King was untroubled by the push-back. As long as newspapers across the country continued to print and use the word “scofflaw”, he would be happy: “the more that certain wet journalists try to ridicule it and what it stands for,” he defiantly declared, “the more the terms will be pressed into the public consciousness” (“Scofflaw Proves Good Press Word”, Christian Science Monitor, 12 February 1924, p. 2).  He had a point. Even as the Boston Globe wondered whether the label would “stick” and become “a byword”, concluding that scofflaw “doesn’t appear likely to get far forward on its career” (“Scofflaw’s Problem, Boston Globe, 17 January 1924, p. 14), its own headline writers, as well those of other dailies, did their best to ensure that it entered the lexicon of journalese. Here are a few examples: “Story of a Detective Who is a ‘Scofflaw’” (Boston Globe, 9 February 1924, p 5); “Woman Scofflaw Aged 102 Years. Given Jail Term” (Atlanta Constitution, 20 February 1925, p. 10); “Jail Urged for every Scofflaw” (Los Angeles Times, 9 April 1926, p. 7); “Scofflawism is Sacred Duty in Driest Dixie” (Chicago Daily Tribune, 7 October 1928,  p. 10). And it worked: the term is still in use, long after Repeal, but interestingly its meaning has shifted: a scofflaw is nowadays usually a violator of parking or traffic laws (see e.g. “City Will Crack Down on Scofflaw Cyclists, New York Times, 22 October 2010).

King, then, won the war of words. But the best way to get back at him— of course!— was to invent a cocktail called “Scofflaw”. Which is precisely what a Paris-based mixologist did—a little more than a week after the results of King’s first competition were released: “Maxim’s bar has invented a ‘scofflaw’ cocktail, three parts rye, two parts French vermouth, a dash of lemon juice, and a dash of grenadine. The cocktail is most popular with American prohibition dodgers” (“‘Scofflaw’ Cocktail Gives Yanks Relief at Maxim’s”, Chicago Daily Tribune, 21 January 1924, p. 2). Just like the word that inspired it, the cocktail found its way into the canon. By the time it was immortalized in the Savoy Cocktail Book, however, the recipe, or at least the balance of the ingredients, had been tweaked. Harry Craddock’s formula is:

1 Dash Orange Bitters

1/3 Canadian Club Whisky. [Canadian Club was the most widely available rye in 1920s Europe]

1/3 French Vermouth.

1/6 Lemon Juice.

1/6 Grenadine.

Now, that it far too much grenadine, especially if you use shop-bought gloop, which will result in a luridly pink and cloyingly sweet drink in which the whiskey and vermouth have been completely overwhelmed. That’s fine if you’re struggling to swallow throat-scraping moonshine fetched from a Tennessee still, but otherwise you’re ruining perfectly good booze. After some experimentation, taking my cue from the original recipe and adjusting slightly for a more generous modern pour, this is what I ended up with, a satisfying sharp compound with an appropriately sub rosa hue:

1.5 oz rye whiskey

1 oz. dry vermouth

1 tsp. lemon juice

1 tsp grenadine

A dash of orange bitters.

The Kaiser and cocktails

10 Jan

Here’s a rather rambling anecdote about the occasion on which Kaiser Wilhelm II allegedly sipped his first cocktail. And his second, third and . . .

The opening of the Kiel Canal.

This is a story of how the German emperor was introduced to the American cocktail. The event occurred at Kiel, Jan 19, 1895, when the Kiel canal was opened under the auspices of the German government.

After the maneuvers were concluded, Emperor William visited the various ships and in turn came upon the American fighting machine commanded by Capt. Evans. Formal salutations were passed and the emperor was invited by “Fighting Bob” to take an American meal at the officer’s table. With some evidence of delight, William accepted the invitation, and at the usual hour the host and his imperial guest sat down with the other officers and the service began.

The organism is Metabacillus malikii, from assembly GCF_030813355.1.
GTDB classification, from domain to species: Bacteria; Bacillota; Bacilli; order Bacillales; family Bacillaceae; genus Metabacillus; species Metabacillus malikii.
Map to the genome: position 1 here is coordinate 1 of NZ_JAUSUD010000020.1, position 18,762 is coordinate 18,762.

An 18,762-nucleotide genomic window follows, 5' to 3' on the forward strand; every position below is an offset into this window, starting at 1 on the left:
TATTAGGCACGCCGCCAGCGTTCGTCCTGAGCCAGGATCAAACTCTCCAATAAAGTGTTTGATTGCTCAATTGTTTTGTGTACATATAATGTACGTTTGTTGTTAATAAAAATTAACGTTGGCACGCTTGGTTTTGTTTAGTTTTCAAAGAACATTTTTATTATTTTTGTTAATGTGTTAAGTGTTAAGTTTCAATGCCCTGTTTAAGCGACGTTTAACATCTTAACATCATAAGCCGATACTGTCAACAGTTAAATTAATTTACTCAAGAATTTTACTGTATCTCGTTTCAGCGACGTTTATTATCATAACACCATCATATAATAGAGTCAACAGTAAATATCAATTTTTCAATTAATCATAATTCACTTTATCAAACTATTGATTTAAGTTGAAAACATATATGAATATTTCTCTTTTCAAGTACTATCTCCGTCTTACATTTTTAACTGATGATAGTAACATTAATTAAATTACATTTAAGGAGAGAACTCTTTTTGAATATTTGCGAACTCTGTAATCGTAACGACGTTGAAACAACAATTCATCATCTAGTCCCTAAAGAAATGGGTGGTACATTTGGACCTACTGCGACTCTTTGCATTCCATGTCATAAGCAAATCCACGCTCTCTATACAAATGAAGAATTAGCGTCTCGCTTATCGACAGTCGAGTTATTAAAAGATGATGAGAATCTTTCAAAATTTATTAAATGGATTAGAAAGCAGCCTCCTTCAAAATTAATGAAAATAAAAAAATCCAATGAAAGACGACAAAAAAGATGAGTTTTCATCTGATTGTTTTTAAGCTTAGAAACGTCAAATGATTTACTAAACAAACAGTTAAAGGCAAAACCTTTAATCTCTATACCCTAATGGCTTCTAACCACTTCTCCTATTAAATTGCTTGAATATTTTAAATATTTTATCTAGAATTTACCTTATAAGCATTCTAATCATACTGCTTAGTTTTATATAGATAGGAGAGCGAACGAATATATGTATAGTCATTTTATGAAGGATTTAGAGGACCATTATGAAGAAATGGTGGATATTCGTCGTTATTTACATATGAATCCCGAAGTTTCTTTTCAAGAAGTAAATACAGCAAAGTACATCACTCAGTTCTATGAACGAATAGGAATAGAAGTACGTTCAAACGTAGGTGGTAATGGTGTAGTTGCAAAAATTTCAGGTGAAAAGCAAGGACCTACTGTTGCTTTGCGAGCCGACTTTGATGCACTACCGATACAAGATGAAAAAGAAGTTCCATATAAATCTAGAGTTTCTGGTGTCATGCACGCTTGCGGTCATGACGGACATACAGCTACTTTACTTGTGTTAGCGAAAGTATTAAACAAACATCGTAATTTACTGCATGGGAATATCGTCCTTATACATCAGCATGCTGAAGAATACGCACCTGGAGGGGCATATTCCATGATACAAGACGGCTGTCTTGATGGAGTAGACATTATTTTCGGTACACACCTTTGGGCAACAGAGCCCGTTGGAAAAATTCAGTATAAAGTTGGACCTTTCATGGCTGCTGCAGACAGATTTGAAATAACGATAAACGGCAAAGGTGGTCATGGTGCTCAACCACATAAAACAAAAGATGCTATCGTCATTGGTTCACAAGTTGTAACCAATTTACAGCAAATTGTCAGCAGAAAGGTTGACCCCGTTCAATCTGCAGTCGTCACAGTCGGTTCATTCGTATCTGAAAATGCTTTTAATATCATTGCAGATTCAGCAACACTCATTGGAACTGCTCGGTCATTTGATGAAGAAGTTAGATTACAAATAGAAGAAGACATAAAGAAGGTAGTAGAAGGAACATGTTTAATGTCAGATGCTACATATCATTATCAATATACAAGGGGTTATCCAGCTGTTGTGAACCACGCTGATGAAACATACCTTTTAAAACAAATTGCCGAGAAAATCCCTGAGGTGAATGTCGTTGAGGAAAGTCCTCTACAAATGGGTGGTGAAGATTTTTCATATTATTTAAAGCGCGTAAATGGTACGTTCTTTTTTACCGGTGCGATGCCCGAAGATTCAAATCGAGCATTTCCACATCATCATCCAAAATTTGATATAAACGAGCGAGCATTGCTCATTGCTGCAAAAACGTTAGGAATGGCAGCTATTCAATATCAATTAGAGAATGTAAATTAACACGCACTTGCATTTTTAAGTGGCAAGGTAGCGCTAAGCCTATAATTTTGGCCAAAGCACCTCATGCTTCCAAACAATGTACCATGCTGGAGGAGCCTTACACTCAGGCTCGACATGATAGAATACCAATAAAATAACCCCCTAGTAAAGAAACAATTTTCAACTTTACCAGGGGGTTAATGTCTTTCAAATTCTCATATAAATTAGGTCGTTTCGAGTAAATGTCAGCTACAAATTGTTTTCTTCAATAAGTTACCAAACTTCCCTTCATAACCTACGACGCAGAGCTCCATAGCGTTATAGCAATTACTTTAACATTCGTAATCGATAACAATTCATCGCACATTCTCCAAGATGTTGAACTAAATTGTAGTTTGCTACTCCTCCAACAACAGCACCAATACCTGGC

The first luxury that appeared was an American cocktail, which the emperor sniffed and tossed off with joy in his eyes.

“Superb!” he exclaimed, nodding his approval at “Fighting Bob”. “A ‘kochtael’, you say? Delicious! Humph!” The dinner proceeded.

The Kaiser (r.) on board his yacht, the Hohenzollern, with his favourite dog (l.).

In a short time the emperor nudged a lieutenant sitting next to him, and leaning over, whispered something behind his hand.

“Can’t be done,” was the response; “the captain wouldn’t permit. Great stickler for form.”

“But it ought to be done,” breathed the emperor, knowingly.

William turned the matter over in his mind, and finally decided to take the bull by the horns.

“Capt. Evans,” he suddenly exclaimed in the midst of the meal. “I have a proposition to make to you. A proposition that I have no doubt will be acceptable to all of us.”

“Your Majesty,” responded “Fighting Bob,” “what is your pleasure? We listen with respect.”

“I propose,” resumed William, giving his mustache a nervous upward movement, “that we try another American cocktail before proceeding further with this delightful repast.”

“Impossible, sir,” politely replied Capt. Evans. “American etiquette permits only one at dinner. A thousand pardons, but I must stick to the customs. Your health, in wine.”

William accepted the iron rule of his host, and the wine glasses were refilled.

When the conversation turned to naval matters, William remarked that he had heard much of American alacrity. “I am told,” he ventured, “that you can get up steam in the starboard engines in three minutes.”

Capt. Evans touched an electric bell, and nodded knowingly at his majesty. The dinner was resumed, without further comment. In less than the stipulated time an orderly appeared, and, saluting the captain, said: “I have, sir, to inform you that the starboard engines are under full steam pressure, and awaiting further orders.”

Emperor William at once stood up and proposed the health of his host and of the American navy. He was greatly impressed by the astonishing facility with which steam was gotten up, and proposed a personal inspection of the ship. He went into the engine rooms down into the bowels of the great fighting machine, and marveled at the system and its discipline.